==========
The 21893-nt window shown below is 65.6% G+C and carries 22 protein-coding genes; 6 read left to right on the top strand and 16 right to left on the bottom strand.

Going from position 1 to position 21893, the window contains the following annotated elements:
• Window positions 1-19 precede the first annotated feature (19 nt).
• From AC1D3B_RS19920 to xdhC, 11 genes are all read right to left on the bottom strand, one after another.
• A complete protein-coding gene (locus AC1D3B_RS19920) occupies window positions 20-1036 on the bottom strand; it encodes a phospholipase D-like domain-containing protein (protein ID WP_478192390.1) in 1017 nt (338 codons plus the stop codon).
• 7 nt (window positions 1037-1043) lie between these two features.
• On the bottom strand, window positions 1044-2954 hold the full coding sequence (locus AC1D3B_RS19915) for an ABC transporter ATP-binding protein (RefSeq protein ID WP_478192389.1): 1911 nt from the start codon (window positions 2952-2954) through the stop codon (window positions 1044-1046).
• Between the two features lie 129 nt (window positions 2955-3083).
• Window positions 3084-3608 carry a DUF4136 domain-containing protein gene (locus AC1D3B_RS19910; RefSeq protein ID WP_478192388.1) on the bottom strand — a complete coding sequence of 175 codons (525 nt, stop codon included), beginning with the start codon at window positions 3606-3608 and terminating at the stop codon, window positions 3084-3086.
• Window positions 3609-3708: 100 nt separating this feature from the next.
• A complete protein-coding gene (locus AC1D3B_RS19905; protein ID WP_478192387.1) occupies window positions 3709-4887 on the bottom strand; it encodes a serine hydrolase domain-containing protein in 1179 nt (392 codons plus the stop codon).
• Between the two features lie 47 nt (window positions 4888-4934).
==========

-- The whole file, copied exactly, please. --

The 21893-nt window shown below is 65.6% G+C and carries 22 protein-coding genes; 6 read left to right on the top strand and 16 right to left on the bottom strand.

Going from position 1 to position 21893, the window contains the following annotated elements:
• Window positions 1-19 precede the first annotated feature (19 nt).
• From AC1D3B_RS19920 to xdhC, 11 genes are all read right to left on the bottom strand, one after another.
• A complete protein-coding gene (locus AC1D3B_RS19920) occupies window positions 20-1036 on the bottom strand; it encodes a phospholipase D-like domain-containing protein (protein ID WP_478192390.1) in 1017 nt (338 codons plus the stop codon).
• 7 nt (window positions 1037-1043) lie between these two features.
• On the bottom strand, window positions 1044-2954 hold the full coding sequence (locus AC1D3B_RS19915) for an ABC transporter ATP-binding protein (RefSeq protein ID WP_478192389.1): 1911 nt from the start codon (window positions 2952-2954) through the stop codon (window positions 1044-1046).
• Between the two features lie 129 nt (window positions 2955-3083).
• Window positions 3084-3608 carry a DUF4136 domain-containing protein gene (locus AC1D3B_RS19910; RefSeq protein ID WP_478192388.1) on the bottom strand — a complete coding sequence of 175 codons (525 nt, stop codon included), beginning with the start codon at window positions 3606-3608 and terminating at the stop codon, window positions 3084-3086.
• Window positions 3609-3708: 100 nt separating this feature from the next.
• A complete protein-coding gene (locus AC1D3B_RS19905; protein ID WP_478192387.1) occupies window positions 3709-4887 on the bottom strand; it encodes a serine hydrolase domain-containing protein in 1179 nt (392 codons plus the stop codon).
• Between the two features lie 47 nt (window positions 4888-4934).